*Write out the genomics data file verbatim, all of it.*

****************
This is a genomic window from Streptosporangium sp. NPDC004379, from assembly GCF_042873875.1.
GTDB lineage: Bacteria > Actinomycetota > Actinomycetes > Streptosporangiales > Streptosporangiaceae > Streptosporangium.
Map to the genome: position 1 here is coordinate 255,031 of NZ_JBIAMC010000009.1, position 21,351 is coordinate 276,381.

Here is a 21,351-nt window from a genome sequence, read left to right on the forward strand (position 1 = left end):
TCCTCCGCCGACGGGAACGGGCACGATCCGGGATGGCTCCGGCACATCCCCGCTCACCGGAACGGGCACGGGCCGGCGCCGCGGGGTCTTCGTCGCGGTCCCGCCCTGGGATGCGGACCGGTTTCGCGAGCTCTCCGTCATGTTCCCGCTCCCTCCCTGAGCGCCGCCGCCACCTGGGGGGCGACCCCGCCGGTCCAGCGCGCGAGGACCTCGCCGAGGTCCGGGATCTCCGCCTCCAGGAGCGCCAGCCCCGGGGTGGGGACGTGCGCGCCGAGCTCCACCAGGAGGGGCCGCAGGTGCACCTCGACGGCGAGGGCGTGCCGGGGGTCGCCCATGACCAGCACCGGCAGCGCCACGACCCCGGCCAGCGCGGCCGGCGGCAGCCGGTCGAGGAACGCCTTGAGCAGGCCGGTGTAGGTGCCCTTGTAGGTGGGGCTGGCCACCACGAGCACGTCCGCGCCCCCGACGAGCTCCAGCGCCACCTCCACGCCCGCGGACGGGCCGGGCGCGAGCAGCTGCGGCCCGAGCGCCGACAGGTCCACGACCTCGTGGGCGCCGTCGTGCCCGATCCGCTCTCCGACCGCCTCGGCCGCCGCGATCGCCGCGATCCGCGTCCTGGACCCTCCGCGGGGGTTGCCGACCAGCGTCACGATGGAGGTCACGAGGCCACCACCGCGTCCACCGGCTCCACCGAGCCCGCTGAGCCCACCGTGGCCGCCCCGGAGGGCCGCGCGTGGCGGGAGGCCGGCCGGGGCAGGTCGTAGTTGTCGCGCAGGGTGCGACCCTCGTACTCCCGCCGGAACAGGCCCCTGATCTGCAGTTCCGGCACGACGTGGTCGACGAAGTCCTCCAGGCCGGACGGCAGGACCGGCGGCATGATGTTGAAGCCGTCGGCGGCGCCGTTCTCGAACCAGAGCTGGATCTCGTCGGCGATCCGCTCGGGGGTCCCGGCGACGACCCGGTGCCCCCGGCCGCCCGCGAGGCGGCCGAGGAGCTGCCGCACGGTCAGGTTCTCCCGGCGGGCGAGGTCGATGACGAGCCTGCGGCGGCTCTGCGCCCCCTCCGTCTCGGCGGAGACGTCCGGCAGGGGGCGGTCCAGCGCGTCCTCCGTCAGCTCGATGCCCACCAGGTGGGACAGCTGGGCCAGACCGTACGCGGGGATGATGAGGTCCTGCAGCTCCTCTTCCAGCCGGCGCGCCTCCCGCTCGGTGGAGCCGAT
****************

This is a genomic window from Streptosporangium sp. NPDC004379, from assembly GCF_042873875.1.
GTDB lineage: Bacteria > Actinomycetota > Actinomycetes > Streptosporangiales > Streptosporangiaceae > Streptosporangium.
Map to the genome: position 1 here is coordinate 255,031 of NZ_JBIAMC010000009.1, position 21,351 is coordinate 276,381.

Here is a 21,351-nt window from a genome sequence, read left to right on the forward strand (position 1 = left end):
TCCTCCGCCGACGGGAACGGGCACGATCCGGGATGGCTCCGGCACATCCCCGCTCACCGGAACGGGCACGGGCCGGCGCCGCGGGGTCTTCGTCGCGGTCCCGCCCTGGGATGCGGACCGGTTTCGCGAGCTCTCCGTCATGTTCCCGCTCCCTCCCTGAGCGCCGCCGCCACCTGGGGGGCGACCCCGCCGGTCCAGCGCGCGAGGACCTCGCCGAGGTCCGGGATCTCCGCCTCCAGGAGCGCCAGCCCCGGGGTGGGGACGTGCGCGCCGAGCTCCACCAGGAGGGGCCGCAGGTGCACCTCGACGGCGAGGGCGTGCCGGGGGTCGCCCATGACCAGCACCGGCAGCGCCACGACCCCGGCCAGCGCGGCCGGCGGCAGCCGGTCGAGGAACGCCTTGAGCAGGCCGGTGTAGGTGCCCTTGTAGGTGGGGCTGGCCACCACGAGCACGTCCGCGCCCCCGACGAGCTCCAGCGCCACCTCCACGCCCGCGGACGGGCCGGGCGCGAGCAGCTGCGGCCCGAGCGCCGACAGGTCCACGACCTCGTGGGCGCCGTCGTGCCCGATCCGCTCTCCGACCGCCTCGGCCGCCGCGATCGCCGCGATCCGCGTCCTGGACCCTCCGCGGGGGTTGCCGACCAGCGTCACGATGGAGGTCACGAGGCCACCACCGCGTCCACCGGCTCCACCGAGCCCGCTGAGCCCACCGTGGCCGCCCCGGAGGGCCGCGCGTGGCGGGAGGCCGGCCGGGGCAGGTCGTAGTTGTCGCGCAGGGTGCGACCCTCGTACTCCCGCCGGAACAGGCCCCTGATCTGCAGTTCCGGCACGACGTGGTCGACGAAGTCCTCCAGGCCGGACGGCAGGACCGGCGGCATGATGTTGAAGCCGTCGGCGGCGCCGTTCTCGAACCAGAGCTGGATCTCGTCGGCGATCCGCTCGGGGGTCCCGGCGACGACCCGGTGCCCCCGGCCGCCCGCGAGGCGGCCGAGGAGCTGCCGCACGGTCAGGTTCTCCCGGCGGGCGAGGTCGATGACGAGCCTGCGGCGGCTCTGCGCCCCCTCCGTCTCGGCGGAGACGTCCGGCAGGGGGCGGTCCAGCGCGTCCTCCGTCAGCTCGATGCCCACCAGGTGGGACAGCTGGGCCAGACCGTACGCGGGGATGATGAGGTCCTGCAGCTCCTCTTCCAGCCGGCGCGCCTCCCGCTCGGTGGAGCCGAT